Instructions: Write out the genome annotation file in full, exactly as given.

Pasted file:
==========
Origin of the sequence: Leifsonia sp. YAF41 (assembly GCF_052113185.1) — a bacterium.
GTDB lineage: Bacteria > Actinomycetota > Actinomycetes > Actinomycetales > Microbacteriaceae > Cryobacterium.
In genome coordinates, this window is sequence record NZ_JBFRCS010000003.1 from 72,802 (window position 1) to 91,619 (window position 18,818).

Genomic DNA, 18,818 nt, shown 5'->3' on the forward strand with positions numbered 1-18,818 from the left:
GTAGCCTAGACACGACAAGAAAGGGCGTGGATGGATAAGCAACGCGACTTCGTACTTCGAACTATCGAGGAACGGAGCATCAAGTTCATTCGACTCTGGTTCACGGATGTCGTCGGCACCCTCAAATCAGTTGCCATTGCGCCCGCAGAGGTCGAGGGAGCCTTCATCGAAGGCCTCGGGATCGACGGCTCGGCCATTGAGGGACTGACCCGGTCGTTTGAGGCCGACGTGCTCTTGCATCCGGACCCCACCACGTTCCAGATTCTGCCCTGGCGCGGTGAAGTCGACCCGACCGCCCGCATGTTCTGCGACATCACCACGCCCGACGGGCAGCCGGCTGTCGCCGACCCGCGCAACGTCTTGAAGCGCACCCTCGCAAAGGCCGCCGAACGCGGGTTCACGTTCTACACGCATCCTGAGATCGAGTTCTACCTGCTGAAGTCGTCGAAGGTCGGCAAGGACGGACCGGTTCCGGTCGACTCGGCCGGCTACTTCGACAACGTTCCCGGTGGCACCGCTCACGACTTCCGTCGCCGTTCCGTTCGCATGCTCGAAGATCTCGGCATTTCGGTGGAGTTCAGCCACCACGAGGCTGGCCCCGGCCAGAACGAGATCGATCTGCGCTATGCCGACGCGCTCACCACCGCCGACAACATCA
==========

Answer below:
Origin of the sequence: Leifsonia sp. YAF41 (assembly GCF_052113185.1) — a bacterium.
GTDB lineage: Bacteria > Actinomycetota > Actinomycetes > Actinomycetales > Microbacteriaceae > Cryobacterium.
In genome coordinates, this window is sequence record NZ_JBFRCS010000003.1 from 72,802 (window position 1) to 91,619 (window position 18,818).

Genomic DNA, 18,818 nt, shown 5'->3' on the forward strand with positions numbered 1-18,818 from the left:
GTAGCCTAGACACGACAAGAAAGGGCGTGGATGGATAAGCAACGCGACTTCGTACTTCGAACTATCGAGGAACGGAGCATCAAGTTCATTCGACTCTGGTTCACGGATGTCGTCGGCACCCTCAAATCAGTTGCCATTGCGCCCGCAGAGGTCGAGGGAGCCTTCATCGAAGGCCTCGGGATCGACGGCTCGGCCATTGAGGGACTGACCCGGTCGTTTGAGGCCGACGTGCTCTTGCATCCGGACCCCACCACGTTCCAGATTCTGCCCTGGCGCGGTGAAGTCGACCCGACCGCCCGCATGTTCTGCGACATCACCACGCCCGACGGGCAGCCGGCTGTCGCCGACCCGCGCAACGTCTTGAAGCGCACCCTCGCAAAGGCCGCCGAACGCGGGTTCACGTTCTACACGCATCCTGAGATCGAGTTCTACCTGCTGAAGTCGTCGAAGGTCGGCAAGGACGGACCGGTTCCGGTCGACTCGGCCGGCTACTTCGACAACGTTCCCGGTGGCACCGCTCACGACTTCCGTCGCCGTTCCGTTCGCATGCTCGAAGATCTCGGCATTTCGGTGGAGTTCAGCCACCACGAGGCTGGCCCCGGCCAGAACGAGATCGATCTGCGCTATGCCGACGCGCTCACCACCGCCGACAACATCA